Washington leaders are retiring. Carson Wentz struggles


For the second time in as many weeks, a Washington captain suddenly retired. Coach Ron Rivera said Friday that Trey Walker, the unrefined rookie quarterback from the University of Idaho, told him that retiring was “a thing” [he had] He was thinking about it. There were a few things he wanted back to, so he decided it was time to move on.”

Rivera said two retirements in one training camp is not unusual.

“This is happening,” he added. “This is already happening.”

Although the departure of an unformatted beginner may seem simple, this departure is noteworthy. Walker had a real chance to make the list. Since enlisting, Rivera emphasized that the team wasn’t going after a veteran player because it wanted more picks for three promising rookies (Walker, Drew White of Notre Dame and Brice Notre of southern Illinois).

But now – after Walker is retired and rupture of the anterior cruciate ligament – Only Notree remains. Washington has six other players on the roster, with a clear hierarchy between the first (Cole Holcombe and Jamin Davis), the second (David Mayo and Khalki Hudson) and the third (Dijon Harris and Milo Effler). Washington implemented a goal-line package on Friday with Holcomb and Mayo, not Davis, on the field, but it didn’t last 11-on-11.

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“we will, [this is] It will prompt us to look at it clearly [linebackers]Rivera said. “[Walker’s] A guy we liked, we thought had some ability. Really good bar coming out of Idaho. It’s unfortunate, but if the young man had something else he wanted to do, he would go on and do it.”

Washington does not have many options for upgrading one of its weakest positions. Dallas secured one of the best remaining midfielders on the market Thursday with the signing of Anthony Barr on a one-year deal worth up to $3 million. If leaders are targeting veterans, candidates could include Joe Schubert, AJ Klein and Reggie Ragland.

Wide receiver Curtis Samuel (conditioning), cornerback William Jackson III (hamstring), right guard Trey Turner (quadriceps), defensive leg James Smith Williams (hip), tight leg John Bates (calf), tight end Sammis Reyes (hamstring) and wide receiver Dyami Brown were among those who missed part or all of practice.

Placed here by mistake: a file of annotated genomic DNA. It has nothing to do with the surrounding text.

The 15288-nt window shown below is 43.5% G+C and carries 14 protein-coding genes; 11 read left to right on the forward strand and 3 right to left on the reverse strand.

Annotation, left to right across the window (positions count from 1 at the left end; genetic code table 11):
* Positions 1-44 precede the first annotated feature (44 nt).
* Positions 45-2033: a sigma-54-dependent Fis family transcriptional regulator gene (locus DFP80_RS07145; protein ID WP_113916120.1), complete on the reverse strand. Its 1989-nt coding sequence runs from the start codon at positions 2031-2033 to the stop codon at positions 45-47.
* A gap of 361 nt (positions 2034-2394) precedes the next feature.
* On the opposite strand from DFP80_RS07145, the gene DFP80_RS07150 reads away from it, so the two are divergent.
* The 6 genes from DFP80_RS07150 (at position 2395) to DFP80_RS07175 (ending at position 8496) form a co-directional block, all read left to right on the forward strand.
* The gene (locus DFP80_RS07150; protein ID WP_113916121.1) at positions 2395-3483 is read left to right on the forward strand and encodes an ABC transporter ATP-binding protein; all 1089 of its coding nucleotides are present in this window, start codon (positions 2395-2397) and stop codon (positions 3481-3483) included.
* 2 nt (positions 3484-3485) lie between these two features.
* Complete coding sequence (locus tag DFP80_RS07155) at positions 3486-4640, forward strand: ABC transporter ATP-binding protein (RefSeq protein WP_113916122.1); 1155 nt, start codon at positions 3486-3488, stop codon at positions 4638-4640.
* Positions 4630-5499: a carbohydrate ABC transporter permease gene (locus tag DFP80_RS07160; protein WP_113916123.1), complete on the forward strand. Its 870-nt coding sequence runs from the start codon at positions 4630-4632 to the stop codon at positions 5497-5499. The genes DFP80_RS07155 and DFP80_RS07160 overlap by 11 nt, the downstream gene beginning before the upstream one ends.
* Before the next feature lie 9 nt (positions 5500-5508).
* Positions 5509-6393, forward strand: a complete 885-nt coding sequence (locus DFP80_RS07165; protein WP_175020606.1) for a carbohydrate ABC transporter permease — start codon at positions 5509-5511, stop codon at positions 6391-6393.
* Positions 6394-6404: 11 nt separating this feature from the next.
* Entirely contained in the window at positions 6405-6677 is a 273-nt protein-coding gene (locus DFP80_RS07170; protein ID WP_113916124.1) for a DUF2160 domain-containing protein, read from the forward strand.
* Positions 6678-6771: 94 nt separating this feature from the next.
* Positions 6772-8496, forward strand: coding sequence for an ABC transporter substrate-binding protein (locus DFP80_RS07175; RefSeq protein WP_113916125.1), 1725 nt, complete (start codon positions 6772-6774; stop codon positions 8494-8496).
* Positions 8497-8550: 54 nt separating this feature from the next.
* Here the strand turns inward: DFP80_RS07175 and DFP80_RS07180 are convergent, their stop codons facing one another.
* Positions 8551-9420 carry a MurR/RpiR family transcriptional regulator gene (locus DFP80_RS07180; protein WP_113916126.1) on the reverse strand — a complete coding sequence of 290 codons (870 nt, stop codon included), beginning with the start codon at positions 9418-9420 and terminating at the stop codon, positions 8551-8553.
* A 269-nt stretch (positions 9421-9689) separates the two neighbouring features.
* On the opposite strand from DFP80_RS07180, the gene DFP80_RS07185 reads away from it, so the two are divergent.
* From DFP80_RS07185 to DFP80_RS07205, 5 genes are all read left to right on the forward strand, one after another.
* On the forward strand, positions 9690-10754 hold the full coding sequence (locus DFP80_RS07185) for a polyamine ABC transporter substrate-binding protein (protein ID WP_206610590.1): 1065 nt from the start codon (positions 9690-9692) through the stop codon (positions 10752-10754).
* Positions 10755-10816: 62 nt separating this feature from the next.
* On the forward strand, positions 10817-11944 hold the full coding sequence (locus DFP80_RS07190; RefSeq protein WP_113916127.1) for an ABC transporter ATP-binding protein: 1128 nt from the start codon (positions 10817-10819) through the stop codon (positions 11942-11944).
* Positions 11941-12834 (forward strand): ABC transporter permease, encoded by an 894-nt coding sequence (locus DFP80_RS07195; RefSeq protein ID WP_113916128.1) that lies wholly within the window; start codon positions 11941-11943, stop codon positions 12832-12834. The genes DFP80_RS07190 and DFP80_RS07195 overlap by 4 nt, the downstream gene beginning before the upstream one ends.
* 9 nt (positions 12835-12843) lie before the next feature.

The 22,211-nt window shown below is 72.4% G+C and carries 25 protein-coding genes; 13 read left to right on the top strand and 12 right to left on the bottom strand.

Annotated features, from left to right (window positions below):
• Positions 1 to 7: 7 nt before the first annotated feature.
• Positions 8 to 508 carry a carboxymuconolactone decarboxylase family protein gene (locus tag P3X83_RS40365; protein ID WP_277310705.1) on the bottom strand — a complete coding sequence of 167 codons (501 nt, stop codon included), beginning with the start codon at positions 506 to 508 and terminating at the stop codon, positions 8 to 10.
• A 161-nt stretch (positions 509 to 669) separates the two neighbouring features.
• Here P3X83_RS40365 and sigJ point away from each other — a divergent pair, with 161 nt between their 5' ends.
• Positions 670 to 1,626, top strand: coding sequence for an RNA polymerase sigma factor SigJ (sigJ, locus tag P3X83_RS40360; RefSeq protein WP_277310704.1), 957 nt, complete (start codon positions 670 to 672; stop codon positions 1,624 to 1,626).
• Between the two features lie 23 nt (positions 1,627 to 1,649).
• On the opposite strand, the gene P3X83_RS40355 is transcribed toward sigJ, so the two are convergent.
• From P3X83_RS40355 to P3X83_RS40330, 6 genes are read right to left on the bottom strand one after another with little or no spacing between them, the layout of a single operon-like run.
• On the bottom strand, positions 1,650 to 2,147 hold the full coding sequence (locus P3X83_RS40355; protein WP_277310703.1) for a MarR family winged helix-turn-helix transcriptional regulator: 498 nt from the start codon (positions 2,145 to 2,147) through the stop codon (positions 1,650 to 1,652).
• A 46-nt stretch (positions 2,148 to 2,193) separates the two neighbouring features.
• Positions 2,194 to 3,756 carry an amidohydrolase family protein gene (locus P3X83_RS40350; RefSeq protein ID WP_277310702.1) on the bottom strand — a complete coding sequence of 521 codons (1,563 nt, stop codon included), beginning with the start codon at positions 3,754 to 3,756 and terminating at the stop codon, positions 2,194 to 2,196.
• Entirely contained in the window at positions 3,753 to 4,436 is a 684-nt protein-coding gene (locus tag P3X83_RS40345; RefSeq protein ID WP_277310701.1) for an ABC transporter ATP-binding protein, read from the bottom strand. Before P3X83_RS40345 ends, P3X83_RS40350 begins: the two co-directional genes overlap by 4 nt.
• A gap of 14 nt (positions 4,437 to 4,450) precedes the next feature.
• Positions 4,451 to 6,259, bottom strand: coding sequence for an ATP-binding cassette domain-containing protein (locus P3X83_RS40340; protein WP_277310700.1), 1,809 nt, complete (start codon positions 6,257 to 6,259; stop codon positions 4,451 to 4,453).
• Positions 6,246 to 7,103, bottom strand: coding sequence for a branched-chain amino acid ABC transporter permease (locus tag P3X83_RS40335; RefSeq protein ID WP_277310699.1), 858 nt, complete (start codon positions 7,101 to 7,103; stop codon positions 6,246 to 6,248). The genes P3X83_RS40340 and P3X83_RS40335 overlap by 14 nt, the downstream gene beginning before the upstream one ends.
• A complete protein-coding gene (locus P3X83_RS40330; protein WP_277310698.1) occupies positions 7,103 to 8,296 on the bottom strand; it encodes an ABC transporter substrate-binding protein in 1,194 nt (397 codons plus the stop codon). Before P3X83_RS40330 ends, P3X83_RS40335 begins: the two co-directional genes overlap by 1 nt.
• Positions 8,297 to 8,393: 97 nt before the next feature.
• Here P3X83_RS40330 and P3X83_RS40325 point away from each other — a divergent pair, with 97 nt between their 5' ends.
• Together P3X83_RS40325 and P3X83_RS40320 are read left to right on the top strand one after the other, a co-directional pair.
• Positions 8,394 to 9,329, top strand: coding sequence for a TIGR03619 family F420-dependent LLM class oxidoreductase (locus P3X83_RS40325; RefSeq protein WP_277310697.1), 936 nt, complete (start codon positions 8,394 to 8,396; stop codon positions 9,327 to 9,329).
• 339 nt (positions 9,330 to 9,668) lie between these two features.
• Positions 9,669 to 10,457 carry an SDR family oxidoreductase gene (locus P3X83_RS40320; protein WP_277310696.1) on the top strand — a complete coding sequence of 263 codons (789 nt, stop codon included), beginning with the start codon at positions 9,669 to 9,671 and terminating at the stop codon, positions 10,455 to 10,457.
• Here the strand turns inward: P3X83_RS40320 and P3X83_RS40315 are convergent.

Rivera said the swing handling of Cornelius Lucas, who remains on the list of non-football related illnesses, is “progressing well”.

During one-on-one drills, Cole Turner was braving a path on wet grass and flinched in pain after a single cut, apparently preferring his left leg. At 11-on-11, Percy Butler’s safety hit Turner hard on a short trail, and Turner came out limping holding his left hamstring. Turner sat in the medical tent, and Bates, who had not yet trained during camp, came and sat beside him. Turner eventually returned to the field.

Dirty attack during physical training on the goal line

In Washington’s first lined goal-line exercise, the offense looked sloppy, with many falls and twists. In a fourth-and-a-goal position, full-back Antonio Gibson and quarterback Carson Wentz missed the exchange, and Gibson flopped. On the other hand, a pass passed from the hands of reserve running back Reggie Bonaphon and landed in the hands of reserve corner Channing Stribling.

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At other intervals Gibson flopped again, back-to-back Jonathan Williams flopped, and the corner threw Kendall Fuller’s potential interception that Wentz had thrown straight. Part of the inaccuracy may be due to the staff. One example: With several tight limbs injured, uncut rookies Curtis Hodges and Armani Rogers captured the majority of the first-team reps.

Wentz looked up and down all camps, and he struggled noticeably on Friday. It was more pronounced during seven over seven. In previous practices, Wentz usually excelled at seven-for-seven, even when he later struggled during rehearsals with a rush of passes (nine on nine or 11 on 11). But on Friday, Wentz missed several easy throws in seven-for-seven, including a short path to Terry McLaurin that Wentz skipped behind the wide kick.

Even when offensive coordinator Scott Turner tried to plan easier looks for Wentz, such as during play or a bootleg, he couldn’t find a rhythm. Once, as a defensive method, Montez chased Swift Wentz right, the Sweat shouted something that could be interpreted as sarcasm or real advice: “Get rid of it! Get rid of it!”

Sheriff plays down the importance of the Washington meeting

Journalists in Jacksonville, Thursday, asked right-hand guard Brandon Sheriff if he feels extra motivated to face his former team in the season opener. Washington Scherff was drafted fifth in 2015 and signed to the franchise twice before Let him walk in March.

“Actually, it’s not like that,” Scherf said. “I had a great time and a great experience in Washington, and I wouldn’t be here without all the coaches I played with…there. For me, the first week is another game that I have to prepare for, and you know, we just have to show up and get ready to play because they are a structural team.”

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